Country musician Ernest Tubb was known for many things. The father of honky tonk music (which later would be referred to as country music), Tubb was the first to introduce the electric guitar to the Grand Ole Opry.
But what has stood the test of time, even long after his death in 1984, was the record store he opened in 1947. That is, until now.
Last Wednesday night, among the potpourri of noisy celebrity haunts of Music City’s Broadway, Ernest Tubb’s historic record store closed its doors for the last time.
Contained within the narrow space lived “The Midnite Jamboree,” a show almost as old as the record store itself. Known to host a live audience after the Grand Ole Opry, featuring new country blood, the show became the second-longest-running country radio show in history, and still exists today.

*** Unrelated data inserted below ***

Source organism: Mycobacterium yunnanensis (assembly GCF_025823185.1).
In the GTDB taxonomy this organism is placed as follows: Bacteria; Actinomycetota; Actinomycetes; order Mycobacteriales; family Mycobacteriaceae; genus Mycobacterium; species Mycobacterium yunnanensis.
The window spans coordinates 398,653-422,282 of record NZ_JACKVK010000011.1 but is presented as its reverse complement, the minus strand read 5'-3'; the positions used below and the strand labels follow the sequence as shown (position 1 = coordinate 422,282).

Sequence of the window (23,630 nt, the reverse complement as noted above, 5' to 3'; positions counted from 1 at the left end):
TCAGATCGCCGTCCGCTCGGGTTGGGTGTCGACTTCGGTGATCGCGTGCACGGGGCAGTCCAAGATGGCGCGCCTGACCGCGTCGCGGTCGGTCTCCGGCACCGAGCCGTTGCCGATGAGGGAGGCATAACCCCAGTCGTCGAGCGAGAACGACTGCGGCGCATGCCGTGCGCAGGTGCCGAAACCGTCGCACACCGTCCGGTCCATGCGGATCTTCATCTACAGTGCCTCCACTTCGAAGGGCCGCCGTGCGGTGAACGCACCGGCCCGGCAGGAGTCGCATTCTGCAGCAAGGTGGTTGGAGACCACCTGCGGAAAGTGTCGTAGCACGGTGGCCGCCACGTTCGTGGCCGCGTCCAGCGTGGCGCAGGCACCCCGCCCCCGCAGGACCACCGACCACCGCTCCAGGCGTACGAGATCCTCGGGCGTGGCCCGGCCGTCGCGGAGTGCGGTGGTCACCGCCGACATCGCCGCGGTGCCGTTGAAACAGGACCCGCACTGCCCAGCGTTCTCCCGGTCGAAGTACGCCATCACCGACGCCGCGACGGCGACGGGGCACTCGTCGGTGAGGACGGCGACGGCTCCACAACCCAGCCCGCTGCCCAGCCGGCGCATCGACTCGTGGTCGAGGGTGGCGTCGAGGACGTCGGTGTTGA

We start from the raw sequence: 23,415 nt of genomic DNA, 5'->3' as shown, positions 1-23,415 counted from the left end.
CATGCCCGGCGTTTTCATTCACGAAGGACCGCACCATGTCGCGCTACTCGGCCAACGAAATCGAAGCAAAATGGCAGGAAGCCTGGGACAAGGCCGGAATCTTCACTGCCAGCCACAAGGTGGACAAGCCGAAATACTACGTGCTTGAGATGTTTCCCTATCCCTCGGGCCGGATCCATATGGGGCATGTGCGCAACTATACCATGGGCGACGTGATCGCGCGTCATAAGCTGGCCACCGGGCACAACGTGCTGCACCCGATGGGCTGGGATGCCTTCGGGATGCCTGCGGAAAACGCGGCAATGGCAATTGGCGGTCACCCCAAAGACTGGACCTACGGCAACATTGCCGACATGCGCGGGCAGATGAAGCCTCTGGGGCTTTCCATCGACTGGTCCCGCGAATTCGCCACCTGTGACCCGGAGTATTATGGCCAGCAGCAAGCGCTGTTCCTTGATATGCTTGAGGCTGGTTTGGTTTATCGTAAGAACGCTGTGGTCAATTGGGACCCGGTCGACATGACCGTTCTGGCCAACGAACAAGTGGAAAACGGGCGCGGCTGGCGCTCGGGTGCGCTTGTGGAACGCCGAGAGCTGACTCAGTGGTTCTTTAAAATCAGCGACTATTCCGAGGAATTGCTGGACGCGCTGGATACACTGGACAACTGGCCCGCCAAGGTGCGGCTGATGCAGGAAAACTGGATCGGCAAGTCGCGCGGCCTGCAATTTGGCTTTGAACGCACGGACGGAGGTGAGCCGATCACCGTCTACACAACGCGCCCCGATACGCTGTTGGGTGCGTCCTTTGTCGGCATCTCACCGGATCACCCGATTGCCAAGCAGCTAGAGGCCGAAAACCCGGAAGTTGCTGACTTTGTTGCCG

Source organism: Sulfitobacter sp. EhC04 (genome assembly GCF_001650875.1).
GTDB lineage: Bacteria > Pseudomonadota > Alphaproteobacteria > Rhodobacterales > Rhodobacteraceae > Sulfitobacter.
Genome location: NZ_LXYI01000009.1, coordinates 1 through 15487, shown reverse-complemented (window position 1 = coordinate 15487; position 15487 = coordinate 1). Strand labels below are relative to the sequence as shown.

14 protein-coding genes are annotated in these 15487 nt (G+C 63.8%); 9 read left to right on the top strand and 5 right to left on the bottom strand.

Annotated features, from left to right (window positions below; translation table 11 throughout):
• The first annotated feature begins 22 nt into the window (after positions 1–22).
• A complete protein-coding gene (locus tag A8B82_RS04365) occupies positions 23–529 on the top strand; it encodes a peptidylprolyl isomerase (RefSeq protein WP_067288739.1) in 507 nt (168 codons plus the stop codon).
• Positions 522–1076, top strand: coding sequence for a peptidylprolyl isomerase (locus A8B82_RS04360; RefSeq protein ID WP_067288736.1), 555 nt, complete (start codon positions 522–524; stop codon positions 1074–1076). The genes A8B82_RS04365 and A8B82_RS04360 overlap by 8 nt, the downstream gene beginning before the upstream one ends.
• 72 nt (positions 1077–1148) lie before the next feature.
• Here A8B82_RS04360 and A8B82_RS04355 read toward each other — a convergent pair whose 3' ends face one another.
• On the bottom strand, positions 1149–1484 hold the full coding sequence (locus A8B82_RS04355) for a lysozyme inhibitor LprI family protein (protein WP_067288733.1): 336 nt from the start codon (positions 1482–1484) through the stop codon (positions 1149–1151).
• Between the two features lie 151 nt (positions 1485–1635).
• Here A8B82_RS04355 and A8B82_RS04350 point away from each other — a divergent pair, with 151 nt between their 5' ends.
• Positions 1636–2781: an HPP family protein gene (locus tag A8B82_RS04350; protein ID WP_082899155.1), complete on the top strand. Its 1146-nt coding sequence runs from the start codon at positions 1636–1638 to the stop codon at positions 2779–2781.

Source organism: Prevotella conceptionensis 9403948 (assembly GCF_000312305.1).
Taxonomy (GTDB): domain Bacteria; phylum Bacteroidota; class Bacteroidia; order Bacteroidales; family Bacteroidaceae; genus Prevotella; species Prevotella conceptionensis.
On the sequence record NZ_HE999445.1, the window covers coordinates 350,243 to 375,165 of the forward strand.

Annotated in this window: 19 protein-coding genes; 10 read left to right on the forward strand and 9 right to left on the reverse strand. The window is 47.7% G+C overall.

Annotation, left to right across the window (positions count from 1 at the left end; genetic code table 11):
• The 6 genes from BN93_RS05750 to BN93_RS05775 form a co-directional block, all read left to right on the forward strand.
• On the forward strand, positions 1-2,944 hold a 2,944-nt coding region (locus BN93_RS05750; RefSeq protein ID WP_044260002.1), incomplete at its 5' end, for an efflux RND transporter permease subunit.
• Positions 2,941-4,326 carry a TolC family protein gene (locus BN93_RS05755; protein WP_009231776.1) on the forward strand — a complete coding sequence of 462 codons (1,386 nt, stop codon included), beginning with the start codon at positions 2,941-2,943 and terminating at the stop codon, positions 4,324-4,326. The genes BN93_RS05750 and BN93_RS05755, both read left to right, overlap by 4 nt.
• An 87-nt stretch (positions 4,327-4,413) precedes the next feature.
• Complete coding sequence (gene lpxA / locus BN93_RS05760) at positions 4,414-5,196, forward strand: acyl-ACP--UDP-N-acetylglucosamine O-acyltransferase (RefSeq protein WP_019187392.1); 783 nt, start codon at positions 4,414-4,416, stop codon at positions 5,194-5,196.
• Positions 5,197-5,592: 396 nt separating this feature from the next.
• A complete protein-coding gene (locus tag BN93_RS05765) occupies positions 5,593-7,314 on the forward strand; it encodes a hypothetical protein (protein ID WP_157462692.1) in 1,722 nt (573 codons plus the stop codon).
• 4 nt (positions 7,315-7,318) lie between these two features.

Fans of all ages came out for one last “Jamboree” celebration. They stood among the faded artifacts and empty record bins that once held the hits of country legends and brought to life the first major all-country record store.
But like country music, Nashville’s Broadway continues to change. Seventy-five years after Ernest Tubb first opened this unique vinyl shop, visitors still come to Nashville looking for a good time.
But sadly, that doesn’t involve shopping for records.
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Story produced by Roman Feeser.